“Eventually we want to connect rewards to our other services, such as W nail salons, our shoe repair and Fit Step Pro,” Nankervis said. “We envision DSW VIPs pre-booking a manicure or pedicure, and shopping before their appointment. They can order a pair of shoes, get their nails done, and the shoevator could have the merchandise waiting at checkout following their service. We are positioned to do unique things going forward.”

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Fast-casual restaurant chain continues aggressive expansion

BY Marianne Wilson

A chain specializing in artisan-style, made-on-demand pizza shows no signs of stopping its rapid expansion.

Mod Pizza will open about 100 new locations this year, which would be the third year in a row that the company has grown by 100 stores or more. In 2017, Mod added 110 locations to its base, giving it a total of 302 stores.

“We continued our aggressive geographic expansion entering seven new states, giving us a presence in 27 states at year end,” said Scott Svenson, co-founder and CEO, Mod Pizza, which is based in Seattle. “We accomplished this during a difficult period for the broader restaurant industry, and we believe our remarkable growth was enabled, in significant part, by our continued commitment to make a positive social impact.”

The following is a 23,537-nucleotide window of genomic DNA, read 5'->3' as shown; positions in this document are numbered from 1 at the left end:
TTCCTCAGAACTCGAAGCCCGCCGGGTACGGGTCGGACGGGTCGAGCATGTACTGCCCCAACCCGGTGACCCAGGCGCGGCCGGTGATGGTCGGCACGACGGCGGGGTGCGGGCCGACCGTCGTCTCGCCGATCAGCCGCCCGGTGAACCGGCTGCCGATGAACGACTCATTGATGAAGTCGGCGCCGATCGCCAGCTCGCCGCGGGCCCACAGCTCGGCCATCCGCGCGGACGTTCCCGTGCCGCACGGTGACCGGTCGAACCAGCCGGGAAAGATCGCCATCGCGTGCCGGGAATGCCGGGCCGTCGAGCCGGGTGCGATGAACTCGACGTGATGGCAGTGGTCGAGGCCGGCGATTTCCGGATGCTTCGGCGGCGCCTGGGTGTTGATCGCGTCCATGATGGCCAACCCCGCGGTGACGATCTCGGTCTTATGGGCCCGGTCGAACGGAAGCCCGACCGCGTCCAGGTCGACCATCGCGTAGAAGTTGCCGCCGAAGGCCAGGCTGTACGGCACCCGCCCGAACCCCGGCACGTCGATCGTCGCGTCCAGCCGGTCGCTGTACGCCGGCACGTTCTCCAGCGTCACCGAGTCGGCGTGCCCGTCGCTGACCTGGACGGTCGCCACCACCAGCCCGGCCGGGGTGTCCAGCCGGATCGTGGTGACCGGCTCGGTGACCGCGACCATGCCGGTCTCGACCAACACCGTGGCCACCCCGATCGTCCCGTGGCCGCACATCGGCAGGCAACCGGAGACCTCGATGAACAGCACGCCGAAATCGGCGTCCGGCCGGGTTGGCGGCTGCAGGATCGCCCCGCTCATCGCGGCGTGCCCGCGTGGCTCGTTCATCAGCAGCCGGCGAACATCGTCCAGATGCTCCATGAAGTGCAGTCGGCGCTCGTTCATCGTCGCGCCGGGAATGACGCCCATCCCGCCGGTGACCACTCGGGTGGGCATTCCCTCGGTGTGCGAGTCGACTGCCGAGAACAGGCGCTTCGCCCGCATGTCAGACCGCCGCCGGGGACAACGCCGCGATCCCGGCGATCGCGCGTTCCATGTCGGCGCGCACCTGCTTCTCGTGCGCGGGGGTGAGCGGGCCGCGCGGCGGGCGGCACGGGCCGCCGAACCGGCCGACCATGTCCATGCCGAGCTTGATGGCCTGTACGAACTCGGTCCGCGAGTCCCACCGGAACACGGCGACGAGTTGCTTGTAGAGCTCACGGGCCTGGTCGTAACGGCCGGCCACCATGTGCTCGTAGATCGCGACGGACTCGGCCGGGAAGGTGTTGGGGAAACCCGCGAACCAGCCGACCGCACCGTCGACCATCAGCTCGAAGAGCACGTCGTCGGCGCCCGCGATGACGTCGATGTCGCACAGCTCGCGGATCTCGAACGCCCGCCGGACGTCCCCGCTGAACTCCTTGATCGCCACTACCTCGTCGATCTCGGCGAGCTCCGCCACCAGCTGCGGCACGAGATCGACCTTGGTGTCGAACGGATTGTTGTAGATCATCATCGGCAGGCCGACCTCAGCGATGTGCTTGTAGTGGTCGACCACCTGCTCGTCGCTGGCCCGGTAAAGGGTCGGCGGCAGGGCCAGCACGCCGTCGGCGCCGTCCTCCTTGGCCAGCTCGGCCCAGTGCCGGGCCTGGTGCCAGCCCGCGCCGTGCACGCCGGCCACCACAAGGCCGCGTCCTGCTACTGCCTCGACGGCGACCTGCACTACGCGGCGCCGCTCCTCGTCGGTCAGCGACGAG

Mod, a 2017 winner of Chain Store Age’s Breakout Retailers Awards, was founded in 2008 with a “people-first” mission. It is well known for its support of local non-profits and also for its employee-centric culture. In addition to above industry-average pay and benefits, and hiring people with special needs, Mod maintains an emergency fund that provides financial assistance to employees in times of expected need.

To support its rapid growth, Mod raised $33 million in equity in 2017 with continued support from its strong investor base, and closed on a $40 million credit facility. To date, the chain has raised over $185 million in total equity capital.